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Gothenburg preschools end school photography

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Moments like these are a thing of the past for Gothenburg preschoolers. Photo: Jonas Ekströmer/TT
16:39 CEST+02:00
Preschool managers in Gothenburg have decided to ban class photos at preschools in their municipality, citing the different financial situations of families as one reason for the change.

This past spring preschool managers on the municipality district committee of Askim-Frölunda-Högsbo made the decision to halt school photography at preschools in the area. Parents were notified of the decision this week. 

"For many years we have had professional photographers come to the school and photograph the children, individually and in groups, so parents can buy the pictures," Eva-Lena Båth, area director for the preschools, told The Local on Thursday.

"But this is a service we will no longer offer, as we have concluded that photography is a service not included in our educational duties." 

But there were other reasons as well.

"Not all parents can afford to purchase the pictures. It's nothing obligatory, but it can be interpreted that way," Båth said, citing the schools' equal treatment policy. 

While Båth stressed that many parents were pleased with the change, other voices arose expressing dissent.

"It's sad for the kids, who think it's a lot of fun to get pictures with their classmates," mum Sandra Langsrud told paper Göteborgs Posten.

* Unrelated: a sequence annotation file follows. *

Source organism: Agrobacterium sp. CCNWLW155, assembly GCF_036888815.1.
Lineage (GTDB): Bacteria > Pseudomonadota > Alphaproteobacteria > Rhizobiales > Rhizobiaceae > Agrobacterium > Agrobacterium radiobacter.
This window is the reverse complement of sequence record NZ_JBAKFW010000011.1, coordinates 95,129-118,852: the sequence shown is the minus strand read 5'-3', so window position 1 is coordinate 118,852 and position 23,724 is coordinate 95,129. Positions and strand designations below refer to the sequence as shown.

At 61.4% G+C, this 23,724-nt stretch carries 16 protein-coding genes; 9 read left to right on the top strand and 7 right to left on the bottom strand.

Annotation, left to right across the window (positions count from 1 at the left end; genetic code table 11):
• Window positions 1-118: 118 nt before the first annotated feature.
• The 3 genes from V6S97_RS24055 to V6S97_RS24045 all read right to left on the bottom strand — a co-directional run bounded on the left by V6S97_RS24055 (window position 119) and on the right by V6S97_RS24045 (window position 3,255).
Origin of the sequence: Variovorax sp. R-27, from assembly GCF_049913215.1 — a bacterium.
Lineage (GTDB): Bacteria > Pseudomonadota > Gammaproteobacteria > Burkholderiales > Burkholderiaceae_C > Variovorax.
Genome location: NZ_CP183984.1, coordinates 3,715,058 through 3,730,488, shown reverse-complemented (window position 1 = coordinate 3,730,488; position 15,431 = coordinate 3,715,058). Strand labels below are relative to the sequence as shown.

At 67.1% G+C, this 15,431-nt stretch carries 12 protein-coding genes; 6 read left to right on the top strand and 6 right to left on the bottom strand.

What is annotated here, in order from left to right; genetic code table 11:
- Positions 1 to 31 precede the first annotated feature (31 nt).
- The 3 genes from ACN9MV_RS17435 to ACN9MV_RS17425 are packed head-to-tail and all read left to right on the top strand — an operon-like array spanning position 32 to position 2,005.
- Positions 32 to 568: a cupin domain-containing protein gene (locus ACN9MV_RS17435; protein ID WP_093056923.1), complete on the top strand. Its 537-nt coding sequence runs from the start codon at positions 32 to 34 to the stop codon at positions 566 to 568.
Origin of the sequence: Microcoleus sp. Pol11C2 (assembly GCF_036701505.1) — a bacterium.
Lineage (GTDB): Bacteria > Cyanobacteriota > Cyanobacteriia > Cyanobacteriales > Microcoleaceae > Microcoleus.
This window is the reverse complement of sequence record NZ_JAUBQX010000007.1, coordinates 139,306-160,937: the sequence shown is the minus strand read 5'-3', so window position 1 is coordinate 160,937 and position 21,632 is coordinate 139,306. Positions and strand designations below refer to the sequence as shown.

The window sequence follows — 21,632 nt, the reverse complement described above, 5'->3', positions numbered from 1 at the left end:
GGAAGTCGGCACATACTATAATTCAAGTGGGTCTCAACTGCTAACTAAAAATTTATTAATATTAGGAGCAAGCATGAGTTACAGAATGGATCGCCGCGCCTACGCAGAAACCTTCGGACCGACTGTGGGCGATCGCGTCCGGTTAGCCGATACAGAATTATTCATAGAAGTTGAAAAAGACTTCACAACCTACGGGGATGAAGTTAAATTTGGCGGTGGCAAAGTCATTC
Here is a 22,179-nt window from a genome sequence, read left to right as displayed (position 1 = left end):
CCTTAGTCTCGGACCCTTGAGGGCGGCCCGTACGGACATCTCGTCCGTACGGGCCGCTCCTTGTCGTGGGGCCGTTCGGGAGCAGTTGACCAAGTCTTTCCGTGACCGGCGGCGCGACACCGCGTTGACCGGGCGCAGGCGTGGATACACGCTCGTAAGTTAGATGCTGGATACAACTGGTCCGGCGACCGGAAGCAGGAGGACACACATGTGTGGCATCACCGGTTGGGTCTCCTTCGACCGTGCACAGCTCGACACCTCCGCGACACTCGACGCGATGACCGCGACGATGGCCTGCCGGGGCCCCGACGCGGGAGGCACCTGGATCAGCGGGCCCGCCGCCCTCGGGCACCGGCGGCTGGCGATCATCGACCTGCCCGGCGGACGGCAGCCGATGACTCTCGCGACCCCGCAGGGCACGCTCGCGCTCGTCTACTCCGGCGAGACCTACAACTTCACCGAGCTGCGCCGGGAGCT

Langsrud said she believed it was an important right for the children to have pictures to remember their time in school.

"They enjoy looking at those pictures later," she said. 

But certain pictures will still be available, Båth pointed out. The preschools have an online portal documenting their activities, and all parents have access to it. Teachers are already in the habit of photographing children during daily activities.

"The site documents our work, so parents can see pictures of their children anyway," Båth said. 

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The decision applies only to preschools in the area, with Båth explaining that the issue may not have come up in other schools' discussions.

"We don't work together on all issues," Båth told The Local. "But at the preschools, photography becomes a lot of work for the teaching staff as well. So the schools will be simpler this way."

This summer a school in central Sweden made headlines for banning all photography at school, even of friends and classmates at class graduation. 

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